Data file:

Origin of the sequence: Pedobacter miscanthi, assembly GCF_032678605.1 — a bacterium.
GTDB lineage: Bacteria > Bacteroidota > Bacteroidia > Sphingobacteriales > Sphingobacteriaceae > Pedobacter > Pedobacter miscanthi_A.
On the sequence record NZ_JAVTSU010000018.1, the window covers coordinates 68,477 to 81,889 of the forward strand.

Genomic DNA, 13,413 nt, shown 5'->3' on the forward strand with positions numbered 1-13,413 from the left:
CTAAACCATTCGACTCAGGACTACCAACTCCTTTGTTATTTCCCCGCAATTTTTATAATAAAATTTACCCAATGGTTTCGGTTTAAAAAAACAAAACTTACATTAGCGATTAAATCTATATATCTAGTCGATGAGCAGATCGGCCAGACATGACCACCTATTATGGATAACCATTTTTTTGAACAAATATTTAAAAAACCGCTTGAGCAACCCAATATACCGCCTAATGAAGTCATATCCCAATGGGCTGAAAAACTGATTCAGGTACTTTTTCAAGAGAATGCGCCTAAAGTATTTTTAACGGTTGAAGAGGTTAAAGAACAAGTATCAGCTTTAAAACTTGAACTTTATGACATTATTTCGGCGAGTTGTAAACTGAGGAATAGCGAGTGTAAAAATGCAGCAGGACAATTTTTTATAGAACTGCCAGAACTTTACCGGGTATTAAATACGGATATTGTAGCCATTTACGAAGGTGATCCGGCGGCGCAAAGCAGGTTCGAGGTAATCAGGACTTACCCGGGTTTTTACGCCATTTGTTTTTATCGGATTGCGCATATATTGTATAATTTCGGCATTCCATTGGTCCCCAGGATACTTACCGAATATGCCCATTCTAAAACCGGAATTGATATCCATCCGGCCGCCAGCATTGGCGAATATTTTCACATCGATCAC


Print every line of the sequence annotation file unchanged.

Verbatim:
Origin of the sequence: Pedobacter miscanthi, assembly GCF_032678605.1 — a bacterium.
GTDB lineage: Bacteria > Bacteroidota > Bacteroidia > Sphingobacteriales > Sphingobacteriaceae > Pedobacter > Pedobacter miscanthi_A.
On the sequence record NZ_JAVTSU010000018.1, the window covers coordinates 68,477 to 81,889 of the forward strand.

Genomic DNA, 13,413 nt, shown 5'->3' on the forward strand with positions numbered 1-13,413 from the left:
CTAAACCATTCGACTCAGGACTACCAACTCCTTTGTTATTTCCCCGCAATTTTTATAATAAAATTTACCCAATGGTTTCGGTTTAAAAAAACAAAACTTACATTAGCGATTAAATCTATATATCTAGTCGATGAGCAGATCGGCCAGACATGACCACCTATTATGGATAACCATTTTTTTGAACAAATATTTAAAAAACCGCTTGAGCAACCCAATATACCGCCTAATGAAGTCATATCCCAATGGGCTGAAAAACTGATTCAGGTACTTTTTCAAGAGAATGCGCCTAAAGTATTTTTAACGGTTGAAGAGGTTAAAGAACAAGTATCAGCTTTAAAACTTGAACTTTATGACATTATTTCGGCGAGTTGTAAACTGAGGAATAGCGAGTGTAAAAATGCAGCAGGACAATTTTTTATAGAACTGCCAGAACTTTACCGGGTATTAAATACGGATATTGTAGCCATTTACGAAGGTGATCCGGCGGCGCAAAGCAGGTTCGAGGTAATCAGGACTTACCCGGGTTTTTACGCCATTTGTTTTTATCGGATTGCGCATATATTGTATAATTTCGGCATTCCATTGGTCCCCAGGATACTTACCGAATATGCCCATTCTAAAACCGGAATTGATATCCATCCGGCCGCCAGCATTGGCGAATATTTTCACATCGATCAC